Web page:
Saturday, December 20, 2014
I guess Die Hard has achieved something close to classic status by now. It’s a beloved action movie from the 80s (the heyday of big dumb action) with an up-and-coming movie star that spawned four sequels and a catch phrase. Taking another look at it I’ve found that it holds up well, but it’s certainly not great. It does just about everything right and hardly missteps until the very last scene, I’d say.
Friday, December 19, 2014
One of the great pleasures of revisiting the really old classics is to see how concise Hollywood storytelling used to be. Watching the original King Kong from 1933, directed by Merian C. Cooper and Ernest B. Schoedsack and written by James Creelaman and Ruth Rose, I was amazed by how much adventure is packed into such a tight timeframe. It’s a little more than half the running time of Peter Jackson’s bloated remake from 2005, but their stories are virtually identical and most of the set pieces have the same basis.
It might seem strange to recommend a horror movie as something that every parent should see and pay close attention to, but The Babadook, the feature debut from Australian filmmaker Jennifer Kent, is a treatise on the aspects of parenting that people tend not to talk about. It is a sort of psychological horror film clearly inspired by and borrowing from Nosferatu as equally as The Exorcist, Halloween, and even A Nightmare on Elm Street.
There are journeys where it’s the destination that matters. Then there are others where it’s the journey itself that defines the story and the character taking it. The latter kind is what makes for better films, in my opinion. In the new film Wild, a young woman hikes the Pacific Crest Trail from the Mojave desert in southern California to the Oregon-Washington border – a 1,100-mile walk. Along the way she recalls moments from her past that brought her to the decision to make this trek.
Sunday, December 14, 2014
I reviewed Pleasantville in 1998 for The Connecticut College Voice, but upon revisiting the film recently, decided that a new review was in order.
It’s so nice to return to a sixteen year old movie that you thought at that time was very good and find that it remains just as interesting and just as powerful now as it was then. I put Pleasantville in my top ten for 1998 and am happy to discover that it will remain there. I think the salience of the messaging of Pleasantville has only increased with time. Sure, the TV landscape has changed considerably since then. The Prime Time schedule hardly dominates anymore. Every basic cable station and even streaming providers have gotten into original content production. But TV’s roots still stretch back to the 1950s and a schedule full of wholesome plots directing family values toward the American public.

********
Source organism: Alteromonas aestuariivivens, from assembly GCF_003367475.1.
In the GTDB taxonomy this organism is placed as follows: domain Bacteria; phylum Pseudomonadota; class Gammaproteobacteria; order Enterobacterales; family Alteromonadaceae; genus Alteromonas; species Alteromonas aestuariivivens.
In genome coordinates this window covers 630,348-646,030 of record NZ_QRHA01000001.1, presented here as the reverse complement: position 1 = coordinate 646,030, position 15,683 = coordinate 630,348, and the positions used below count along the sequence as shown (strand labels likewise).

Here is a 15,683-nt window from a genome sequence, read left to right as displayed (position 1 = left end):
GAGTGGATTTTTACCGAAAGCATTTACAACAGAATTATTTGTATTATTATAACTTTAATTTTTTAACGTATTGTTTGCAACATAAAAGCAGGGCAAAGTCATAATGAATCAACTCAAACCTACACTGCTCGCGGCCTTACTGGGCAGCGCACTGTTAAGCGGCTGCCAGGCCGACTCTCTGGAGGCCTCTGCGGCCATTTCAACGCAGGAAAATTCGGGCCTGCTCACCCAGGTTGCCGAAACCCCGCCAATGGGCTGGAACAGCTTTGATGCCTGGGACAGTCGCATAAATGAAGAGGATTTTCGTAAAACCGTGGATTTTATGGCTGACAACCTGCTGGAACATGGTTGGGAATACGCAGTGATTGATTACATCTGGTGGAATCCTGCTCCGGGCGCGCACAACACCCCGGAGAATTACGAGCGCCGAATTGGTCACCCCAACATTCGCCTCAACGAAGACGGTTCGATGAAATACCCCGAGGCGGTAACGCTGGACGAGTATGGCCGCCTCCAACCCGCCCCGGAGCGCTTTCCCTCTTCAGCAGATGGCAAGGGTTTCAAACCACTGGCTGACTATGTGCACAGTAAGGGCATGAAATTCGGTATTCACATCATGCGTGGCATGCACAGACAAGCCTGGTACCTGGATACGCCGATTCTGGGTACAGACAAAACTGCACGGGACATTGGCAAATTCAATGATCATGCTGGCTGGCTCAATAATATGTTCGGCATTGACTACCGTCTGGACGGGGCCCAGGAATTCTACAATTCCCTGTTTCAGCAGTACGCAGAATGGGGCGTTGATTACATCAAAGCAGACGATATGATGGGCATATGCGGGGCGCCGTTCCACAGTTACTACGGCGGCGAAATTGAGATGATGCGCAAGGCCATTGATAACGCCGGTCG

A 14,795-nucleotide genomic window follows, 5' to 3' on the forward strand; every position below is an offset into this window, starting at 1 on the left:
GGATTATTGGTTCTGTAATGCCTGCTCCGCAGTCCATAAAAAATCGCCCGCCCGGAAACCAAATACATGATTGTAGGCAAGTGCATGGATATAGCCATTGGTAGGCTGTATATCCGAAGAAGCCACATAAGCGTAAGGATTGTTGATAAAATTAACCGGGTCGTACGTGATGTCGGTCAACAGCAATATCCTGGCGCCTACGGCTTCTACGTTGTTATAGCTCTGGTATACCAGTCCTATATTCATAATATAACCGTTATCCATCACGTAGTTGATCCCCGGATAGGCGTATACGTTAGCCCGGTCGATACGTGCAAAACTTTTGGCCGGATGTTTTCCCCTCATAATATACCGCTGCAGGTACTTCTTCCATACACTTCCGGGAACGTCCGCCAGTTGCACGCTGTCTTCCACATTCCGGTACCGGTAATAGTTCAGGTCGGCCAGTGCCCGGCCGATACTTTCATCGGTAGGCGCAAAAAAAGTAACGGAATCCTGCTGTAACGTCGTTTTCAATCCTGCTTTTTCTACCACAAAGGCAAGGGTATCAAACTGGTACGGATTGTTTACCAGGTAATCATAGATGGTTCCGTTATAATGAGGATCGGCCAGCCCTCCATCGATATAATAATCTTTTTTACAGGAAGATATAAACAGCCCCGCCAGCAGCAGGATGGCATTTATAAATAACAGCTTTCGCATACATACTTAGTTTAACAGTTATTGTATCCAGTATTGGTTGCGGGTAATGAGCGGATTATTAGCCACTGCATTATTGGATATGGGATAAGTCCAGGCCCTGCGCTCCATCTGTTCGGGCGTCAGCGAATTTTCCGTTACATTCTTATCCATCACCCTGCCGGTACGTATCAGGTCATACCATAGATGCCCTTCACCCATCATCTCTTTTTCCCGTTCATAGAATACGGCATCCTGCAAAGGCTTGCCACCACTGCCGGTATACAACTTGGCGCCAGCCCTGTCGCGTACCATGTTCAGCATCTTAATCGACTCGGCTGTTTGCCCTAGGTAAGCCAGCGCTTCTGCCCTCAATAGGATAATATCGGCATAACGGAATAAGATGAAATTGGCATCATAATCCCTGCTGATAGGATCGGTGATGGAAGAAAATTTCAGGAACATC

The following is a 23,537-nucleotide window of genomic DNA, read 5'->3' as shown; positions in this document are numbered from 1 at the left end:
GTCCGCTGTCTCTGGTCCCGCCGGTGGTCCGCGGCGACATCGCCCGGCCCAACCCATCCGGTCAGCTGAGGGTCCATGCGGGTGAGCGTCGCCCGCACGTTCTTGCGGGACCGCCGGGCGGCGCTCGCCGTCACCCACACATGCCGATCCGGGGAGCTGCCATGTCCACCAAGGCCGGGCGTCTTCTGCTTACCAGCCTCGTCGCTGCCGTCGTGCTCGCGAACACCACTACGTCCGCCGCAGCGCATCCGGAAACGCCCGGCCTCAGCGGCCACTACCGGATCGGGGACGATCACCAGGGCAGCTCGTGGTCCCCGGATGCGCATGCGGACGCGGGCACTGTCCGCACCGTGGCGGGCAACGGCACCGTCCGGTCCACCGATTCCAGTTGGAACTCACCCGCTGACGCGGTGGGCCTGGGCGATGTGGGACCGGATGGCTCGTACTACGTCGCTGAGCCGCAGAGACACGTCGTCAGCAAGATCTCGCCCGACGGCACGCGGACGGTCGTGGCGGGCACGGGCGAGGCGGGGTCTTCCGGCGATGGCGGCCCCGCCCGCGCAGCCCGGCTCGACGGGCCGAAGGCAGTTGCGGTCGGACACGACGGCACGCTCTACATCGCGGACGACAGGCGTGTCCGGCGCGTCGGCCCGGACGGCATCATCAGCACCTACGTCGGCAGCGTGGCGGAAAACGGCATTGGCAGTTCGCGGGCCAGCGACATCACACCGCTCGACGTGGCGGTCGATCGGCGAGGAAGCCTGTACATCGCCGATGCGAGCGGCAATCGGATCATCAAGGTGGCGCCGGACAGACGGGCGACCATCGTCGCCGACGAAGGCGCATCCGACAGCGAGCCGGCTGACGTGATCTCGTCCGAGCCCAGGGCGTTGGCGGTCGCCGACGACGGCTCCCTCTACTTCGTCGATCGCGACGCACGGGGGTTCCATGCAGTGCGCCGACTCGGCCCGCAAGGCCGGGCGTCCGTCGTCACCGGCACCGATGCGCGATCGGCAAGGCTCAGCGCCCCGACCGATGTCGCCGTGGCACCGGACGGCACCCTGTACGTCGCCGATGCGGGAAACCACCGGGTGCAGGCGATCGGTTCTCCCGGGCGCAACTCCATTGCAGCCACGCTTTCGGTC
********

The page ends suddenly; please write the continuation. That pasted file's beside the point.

Wednesday, December 3, 2014
In 2002, New York City lay beaten and bruised, injured and left for dead but not without some bite left in her. Certainly the city was ready and willing to dole out punishment to anyone who intended harm again. It’s a lot like the dog Doyle at the opening of Spike Lee’s 25th Hour. Someone has abused him, but he lashes out at Monty Brogan (Edward Norton), who only wants to help. Monty takes Doyle in and when the story picks up a year later, the dog is reasonably normal while the city is still reeling from catastrophe.
Tuesday, December 2, 2014
I reviewed this film sixteen years ago in the Connecticut College Voice. It is far too embarrassing to republish the original so in revisiting the film, here is my new and updated reviews.
For a brief time in the 90s and early 2000s, director John Dahl was establishing himself (in my estimation, at least) as a maker of dark and fascinating tales of low moral character or the underbelly of places we thought we knew. In 1998 he brought us, via a screenplay by David Levien and Brian Koppelman, to the underground and illegal poker scene of New York City in Rounders. He showed us a seedy version of New York that stands outside the realm of most Hollywood movies. And it’s populated with a cast of characters, most of whom you wouldn’t be too quick to invite into your home.